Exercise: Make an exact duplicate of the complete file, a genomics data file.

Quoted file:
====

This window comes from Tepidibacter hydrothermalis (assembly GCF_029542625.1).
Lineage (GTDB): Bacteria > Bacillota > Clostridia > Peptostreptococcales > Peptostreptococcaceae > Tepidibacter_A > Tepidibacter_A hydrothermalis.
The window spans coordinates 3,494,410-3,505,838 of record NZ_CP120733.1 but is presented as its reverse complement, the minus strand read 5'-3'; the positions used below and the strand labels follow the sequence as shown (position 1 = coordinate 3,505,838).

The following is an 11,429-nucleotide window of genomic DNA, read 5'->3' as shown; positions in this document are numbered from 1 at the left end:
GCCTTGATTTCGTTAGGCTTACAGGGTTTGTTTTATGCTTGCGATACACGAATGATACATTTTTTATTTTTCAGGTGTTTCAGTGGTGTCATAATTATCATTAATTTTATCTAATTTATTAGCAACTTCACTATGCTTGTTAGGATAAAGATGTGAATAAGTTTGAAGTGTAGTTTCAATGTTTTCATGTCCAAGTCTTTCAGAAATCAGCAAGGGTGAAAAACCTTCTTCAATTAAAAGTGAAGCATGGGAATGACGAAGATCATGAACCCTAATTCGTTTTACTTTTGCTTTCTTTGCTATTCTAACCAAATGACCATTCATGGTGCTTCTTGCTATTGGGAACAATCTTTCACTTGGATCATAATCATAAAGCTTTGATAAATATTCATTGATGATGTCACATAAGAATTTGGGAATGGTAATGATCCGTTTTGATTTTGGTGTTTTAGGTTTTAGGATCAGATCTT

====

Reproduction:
This window comes from Tepidibacter hydrothermalis (assembly GCF_029542625.1).
Lineage (GTDB): Bacteria > Bacillota > Clostridia > Peptostreptococcales > Peptostreptococcaceae > Tepidibacter_A > Tepidibacter_A hydrothermalis.
The window spans coordinates 3,494,410-3,505,838 of record NZ_CP120733.1 but is presented as its reverse complement, the minus strand read 5'-3'; the positions used below and the strand labels follow the sequence as shown (position 1 = coordinate 3,505,838).

The following is an 11,429-nucleotide window of genomic DNA, read 5'->3' as shown; positions in this document are numbered from 1 at the left end:
GCCTTGATTTCGTTAGGCTTACAGGGTTTGTTTTATGCTTGCGATACACGAATGATACATTTTTTATTTTTCAGGTGTTTCAGTGGTGTCATAATTATCATTAATTTTATCTAATTTATTAGCAACTTCACTATGCTTGTTAGGATAAAGATGTGAATAAGTTTGAAGTGTAGTTTCAATGTTTTCATGTCCAAGTCTTTCAGAAATCAGCAAGGGTGAAAAACCTTCTTCAATTAAAAGTGAAGCATGGGAATGACGAAGATCATGAACCCTAATTCGTTTTACTTTTGCTTTCTTTGCTATTCTAACCAAATGACCATTCATGGTGCTTCTTGCTATTGGGAACAATCTTTCACTTGGATCATAATCATAAAGCTTTGATAAATATTCATTGATGATGTCACATAAGAATTTGGGAATGGTAATGATCCGTTTTGATTTTGGTGTTTTAGGTTTTAGGATCAGATCTT